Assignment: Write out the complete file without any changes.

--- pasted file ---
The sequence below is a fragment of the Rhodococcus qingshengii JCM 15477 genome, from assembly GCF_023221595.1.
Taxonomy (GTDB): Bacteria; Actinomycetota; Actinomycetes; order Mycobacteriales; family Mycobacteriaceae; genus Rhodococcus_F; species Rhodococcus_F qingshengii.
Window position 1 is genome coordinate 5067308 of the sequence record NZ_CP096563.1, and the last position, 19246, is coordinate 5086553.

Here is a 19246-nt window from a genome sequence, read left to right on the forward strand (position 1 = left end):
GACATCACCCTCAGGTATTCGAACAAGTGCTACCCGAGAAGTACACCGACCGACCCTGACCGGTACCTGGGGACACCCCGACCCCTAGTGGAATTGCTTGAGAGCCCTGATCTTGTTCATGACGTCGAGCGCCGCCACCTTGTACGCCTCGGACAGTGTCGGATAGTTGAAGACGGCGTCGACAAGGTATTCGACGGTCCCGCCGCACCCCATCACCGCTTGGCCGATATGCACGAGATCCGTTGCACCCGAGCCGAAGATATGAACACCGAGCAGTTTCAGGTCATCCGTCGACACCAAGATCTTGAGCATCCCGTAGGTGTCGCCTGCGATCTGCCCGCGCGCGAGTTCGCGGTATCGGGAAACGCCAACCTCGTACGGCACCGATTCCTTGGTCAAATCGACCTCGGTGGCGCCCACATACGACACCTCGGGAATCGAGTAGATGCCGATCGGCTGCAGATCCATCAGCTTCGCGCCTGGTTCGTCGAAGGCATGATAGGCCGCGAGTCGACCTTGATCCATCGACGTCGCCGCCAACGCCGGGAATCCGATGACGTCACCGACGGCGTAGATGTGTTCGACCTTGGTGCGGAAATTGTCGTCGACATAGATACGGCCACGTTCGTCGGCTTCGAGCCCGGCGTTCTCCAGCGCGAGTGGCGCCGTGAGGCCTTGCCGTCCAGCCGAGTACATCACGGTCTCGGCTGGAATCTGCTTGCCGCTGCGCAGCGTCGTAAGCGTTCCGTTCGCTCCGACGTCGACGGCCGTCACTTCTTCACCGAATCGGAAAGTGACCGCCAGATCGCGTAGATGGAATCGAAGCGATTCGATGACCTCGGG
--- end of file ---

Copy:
The sequence below is a fragment of the Rhodococcus qingshengii JCM 15477 genome, from assembly GCF_023221595.1.
Taxonomy (GTDB): Bacteria; Actinomycetota; Actinomycetes; order Mycobacteriales; family Mycobacteriaceae; genus Rhodococcus_F; species Rhodococcus_F qingshengii.
Window position 1 is genome coordinate 5067308 of the sequence record NZ_CP096563.1, and the last position, 19246, is coordinate 5086553.

Here is a 19246-nt window from a genome sequence, read left to right on the forward strand (position 1 = left end):
GACATCACCCTCAGGTATTCGAACAAGTGCTACCCGAGAAGTACACCGACCGACCCTGACCGGTACCTGGGGACACCCCGACCCCTAGTGGAATTGCTTGAGAGCCCTGATCTTGTTCATGACGTCGAGCGCCGCCACCTTGTACGCCTCGGACAGTGTCGGATAGTTGAAGACGGCGTCGACAAGGTATTCGACGGTCCCGCCGCACCCCATCACCGCTTGGCCGATATGCACGAGATCCGTTGCACCCGAGCCGAAGATATGAACACCGAGCAGTTTCAGGTCATCCGTCGACACCAAGATCTTGAGCATCCCGTAGGTGTCGCCTGCGATCTGCCCGCGCGCGAGTTCGCGGTATCGGGAAACGCCAACCTCGTACGGCACCGATTCCTTGGTCAAATCGACCTCGGTGGCGCCCACATACGACACCTCGGGAATCGAGTAGATGCCGATCGGCTGCAGATCCATCAGCTTCGCGCCTGGTTCGTCGAAGGCATGATAGGCCGCGAGTCGACCTTGATCCATCGACGTCGCCGCCAACGCCGGGAATCCGATGACGTCACCGACGGCGTAGATGTGTTCGACCTTGGTGCGGAAATTGTCGTCGACATAGATACGGCCACGTTCGTCGGCTTCGAGCCCGGCGTTCTCCAGCGCGAGTGGCGCCGTGAGGCCTTGCCGTCCAGCCGAGTACATCACGGTCTCGGCTGGAATCTGCTTGCCGCTGCGCAGCGTCGTAAGCGTTCCGTTCGCTCCGACGTCGACGGCCGTCACTTCTTCACCGAATCGGAAAGTGACCGCCAGATCGCGTAGATGGAATCGAAGCGATTCGATGACCTCGGG